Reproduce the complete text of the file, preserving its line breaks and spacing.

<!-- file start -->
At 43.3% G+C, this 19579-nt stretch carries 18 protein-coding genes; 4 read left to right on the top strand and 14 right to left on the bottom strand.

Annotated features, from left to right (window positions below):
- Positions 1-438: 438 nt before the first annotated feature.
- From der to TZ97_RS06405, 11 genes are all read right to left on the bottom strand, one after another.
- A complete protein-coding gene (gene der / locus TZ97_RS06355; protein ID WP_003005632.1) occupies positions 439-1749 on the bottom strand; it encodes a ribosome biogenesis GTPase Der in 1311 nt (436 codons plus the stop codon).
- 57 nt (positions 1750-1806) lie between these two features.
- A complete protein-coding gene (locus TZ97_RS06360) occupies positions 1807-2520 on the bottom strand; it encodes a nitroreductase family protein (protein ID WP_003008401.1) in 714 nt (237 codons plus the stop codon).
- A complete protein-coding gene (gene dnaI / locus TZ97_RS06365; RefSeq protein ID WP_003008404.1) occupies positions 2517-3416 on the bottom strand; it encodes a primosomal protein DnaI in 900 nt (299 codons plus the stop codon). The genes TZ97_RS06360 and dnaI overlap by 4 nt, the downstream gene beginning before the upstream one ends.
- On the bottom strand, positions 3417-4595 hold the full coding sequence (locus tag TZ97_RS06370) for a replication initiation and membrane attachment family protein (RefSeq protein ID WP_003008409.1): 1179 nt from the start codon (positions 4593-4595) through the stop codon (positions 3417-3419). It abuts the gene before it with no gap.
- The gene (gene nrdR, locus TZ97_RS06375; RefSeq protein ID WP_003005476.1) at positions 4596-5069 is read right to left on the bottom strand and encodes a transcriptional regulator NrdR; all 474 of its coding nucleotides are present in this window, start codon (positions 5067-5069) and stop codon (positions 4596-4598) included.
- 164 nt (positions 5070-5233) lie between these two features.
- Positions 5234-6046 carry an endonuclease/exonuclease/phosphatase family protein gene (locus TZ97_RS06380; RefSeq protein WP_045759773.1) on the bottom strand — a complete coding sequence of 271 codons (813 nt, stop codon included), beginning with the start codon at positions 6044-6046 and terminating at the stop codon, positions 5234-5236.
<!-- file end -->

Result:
At 43.3% G+C, this 19579-nt stretch carries 18 protein-coding genes; 4 read left to right on the top strand and 14 right to left on the bottom strand.

Annotated features, from left to right (window positions below):
- Positions 1-438: 438 nt before the first annotated feature.
- From der to TZ97_RS06405, 11 genes are all read right to left on the bottom strand, one after another.
- A complete protein-coding gene (gene der / locus TZ97_RS06355; protein ID WP_003005632.1) occupies positions 439-1749 on the bottom strand; it encodes a ribosome biogenesis GTPase Der in 1311 nt (436 codons plus the stop codon).
- 57 nt (positions 1750-1806) lie between these two features.
- A complete protein-coding gene (locus TZ97_RS06360) occupies positions 1807-2520 on the bottom strand; it encodes a nitroreductase family protein (protein ID WP_003008401.1) in 714 nt (237 codons plus the stop codon).
- A complete protein-coding gene (gene dnaI / locus TZ97_RS06365; RefSeq protein ID WP_003008404.1) occupies positions 2517-3416 on the bottom strand; it encodes a primosomal protein DnaI in 900 nt (299 codons plus the stop codon). The genes TZ97_RS06360 and dnaI overlap by 4 nt, the downstream gene beginning before the upstream one ends.
- On the bottom strand, positions 3417-4595 hold the full coding sequence (locus tag TZ97_RS06370) for a replication initiation and membrane attachment family protein (RefSeq protein ID WP_003008409.1): 1179 nt from the start codon (positions 4593-4595) through the stop codon (positions 3417-3419). It abuts the gene before it with no gap.
- The gene (gene nrdR, locus TZ97_RS06375; RefSeq protein ID WP_003005476.1) at positions 4596-5069 is read right to left on the bottom strand and encodes a transcriptional regulator NrdR; all 474 of its coding nucleotides are present in this window, start codon (positions 5067-5069) and stop codon (positions 4596-4598) included.
- 164 nt (positions 5070-5233) lie between these two features.
- Positions 5234-6046 carry an endonuclease/exonuclease/phosphatase family protein gene (locus TZ97_RS06380; RefSeq protein WP_045759773.1) on the bottom strand — a complete coding sequence of 271 codons (813 nt, stop codon included), beginning with the start codon at positions 6044-6046 and terminating at the stop codon, positions 5234-5236.